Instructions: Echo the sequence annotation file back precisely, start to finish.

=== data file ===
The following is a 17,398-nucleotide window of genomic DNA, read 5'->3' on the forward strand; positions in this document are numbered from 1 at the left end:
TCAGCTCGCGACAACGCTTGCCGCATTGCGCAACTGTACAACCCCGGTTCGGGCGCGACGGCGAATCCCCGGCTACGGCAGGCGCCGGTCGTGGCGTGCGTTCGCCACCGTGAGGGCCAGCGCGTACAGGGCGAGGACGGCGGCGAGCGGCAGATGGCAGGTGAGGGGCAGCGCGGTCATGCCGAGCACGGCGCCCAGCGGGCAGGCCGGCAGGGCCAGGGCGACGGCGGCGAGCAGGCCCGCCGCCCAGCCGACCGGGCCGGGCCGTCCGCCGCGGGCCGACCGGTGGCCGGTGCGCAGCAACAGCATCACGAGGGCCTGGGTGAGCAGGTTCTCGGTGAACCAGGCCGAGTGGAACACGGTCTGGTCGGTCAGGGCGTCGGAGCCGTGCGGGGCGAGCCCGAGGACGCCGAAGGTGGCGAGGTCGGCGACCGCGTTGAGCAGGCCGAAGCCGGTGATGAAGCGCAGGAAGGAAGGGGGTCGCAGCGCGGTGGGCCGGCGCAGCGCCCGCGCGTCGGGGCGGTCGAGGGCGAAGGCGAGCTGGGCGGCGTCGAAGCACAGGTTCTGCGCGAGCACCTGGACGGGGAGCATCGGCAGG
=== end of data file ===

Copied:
The following is a 17,398-nucleotide window of genomic DNA, read 5'->3' on the forward strand; positions in this document are numbered from 1 at the left end:
TCAGCTCGCGACAACGCTTGCCGCATTGCGCAACTGTACAACCCCGGTTCGGGCGCGACGGCGAATCCCCGGCTACGGCAGGCGCCGGTCGTGGCGTGCGTTCGCCACCGTGAGGGCCAGCGCGTACAGGGCGAGGACGGCGGCGAGCGGCAGATGGCAGGTGAGGGGCAGCGCGGTCATGCCGAGCACGGCGCCCAGCGGGCAGGCCGGCAGGGCCAGGGCGACGGCGGCGAGCAGGCCCGCCGCCCAGCCGACCGGGCCGGGCCGTCCGCCGCGGGCCGACCGGTGGCCGGTGCGCAGCAACAGCATCACGAGGGCCTGGGTGAGCAGGTTCTCGGTGAACCAGGCCGAGTGGAACACGGTCTGGTCGGTCAGGGCGTCGGAGCCGTGCGGGGCGAGCCCGAGGACGCCGAAGGTGGCGAGGTCGGCGACCGCGTTGAGCAGGCCGAAGCCGGTGATGAAGCGCAGGAAGGAAGGGGGTCGCAGCGCGGTGGGCCGGCGCAGCGCCCGCGCGTCGGGGCGGTCGAGGGCGAAGGCGAGCTGGGCGGCGTCGAAGCACAGGTTCTGCGCGAGCACCTGGACGGGGAGCATCGGCAGG